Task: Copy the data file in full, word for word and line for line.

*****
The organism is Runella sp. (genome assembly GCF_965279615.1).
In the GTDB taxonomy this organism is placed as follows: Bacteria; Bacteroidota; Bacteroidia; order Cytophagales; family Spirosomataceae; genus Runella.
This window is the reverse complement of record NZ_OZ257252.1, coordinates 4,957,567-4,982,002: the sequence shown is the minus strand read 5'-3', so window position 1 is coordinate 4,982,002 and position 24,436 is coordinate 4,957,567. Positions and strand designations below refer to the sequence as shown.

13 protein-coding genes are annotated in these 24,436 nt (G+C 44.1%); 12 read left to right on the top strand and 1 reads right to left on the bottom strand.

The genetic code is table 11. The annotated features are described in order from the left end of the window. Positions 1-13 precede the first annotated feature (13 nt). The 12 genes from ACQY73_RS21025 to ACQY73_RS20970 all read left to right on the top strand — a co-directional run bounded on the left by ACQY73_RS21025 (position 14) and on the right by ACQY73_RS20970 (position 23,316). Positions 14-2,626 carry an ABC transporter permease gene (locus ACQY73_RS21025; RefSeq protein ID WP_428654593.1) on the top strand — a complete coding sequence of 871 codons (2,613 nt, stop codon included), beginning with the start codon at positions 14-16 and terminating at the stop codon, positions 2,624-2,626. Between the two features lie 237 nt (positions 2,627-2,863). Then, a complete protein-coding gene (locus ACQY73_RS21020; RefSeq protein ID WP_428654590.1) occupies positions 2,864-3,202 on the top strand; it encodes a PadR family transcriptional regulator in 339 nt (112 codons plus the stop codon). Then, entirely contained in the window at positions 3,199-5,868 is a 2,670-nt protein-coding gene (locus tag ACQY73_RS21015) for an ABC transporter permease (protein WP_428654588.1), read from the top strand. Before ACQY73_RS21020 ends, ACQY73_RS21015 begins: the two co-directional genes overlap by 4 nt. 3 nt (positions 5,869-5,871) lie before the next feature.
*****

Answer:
The organism is Runella sp. (genome assembly GCF_965279615.1).
In the GTDB taxonomy this organism is placed as follows: Bacteria; Bacteroidota; Bacteroidia; order Cytophagales; family Spirosomataceae; genus Runella.
This window is the reverse complement of record NZ_OZ257252.1, coordinates 4,957,567-4,982,002: the sequence shown is the minus strand read 5'-3', so window position 1 is coordinate 4,982,002 and position 24,436 is coordinate 4,957,567. Positions and strand designations below refer to the sequence as shown.

13 protein-coding genes are annotated in these 24,436 nt (G+C 44.1%); 12 read left to right on the top strand and 1 reads right to left on the bottom strand.

The genetic code is table 11. The annotated features are described in order from the left end of the window. Positions 1-13 precede the first annotated feature (13 nt). The 12 genes from ACQY73_RS21025 to ACQY73_RS20970 all read left to right on the top strand — a co-directional run bounded on the left by ACQY73_RS21025 (position 14) and on the right by ACQY73_RS20970 (position 23,316). Positions 14-2,626 carry an ABC transporter permease gene (locus ACQY73_RS21025; RefSeq protein ID WP_428654593.1) on the top strand — a complete coding sequence of 871 codons (2,613 nt, stop codon included), beginning with the start codon at positions 14-16 and terminating at the stop codon, positions 2,624-2,626. Between the two features lie 237 nt (positions 2,627-2,863). Then, a complete protein-coding gene (locus ACQY73_RS21020; RefSeq protein ID WP_428654590.1) occupies positions 2,864-3,202 on the top strand; it encodes a PadR family transcriptional regulator in 339 nt (112 codons plus the stop codon). Then, entirely contained in the window at positions 3,199-5,868 is a 2,670-nt protein-coding gene (locus tag ACQY73_RS21015) for an ABC transporter permease (protein WP_428654588.1), read from the top strand. Before ACQY73_RS21020 ends, ACQY73_RS21015 begins: the two co-directional genes overlap by 4 nt. 3 nt (positions 5,869-5,871) lie before the next feature.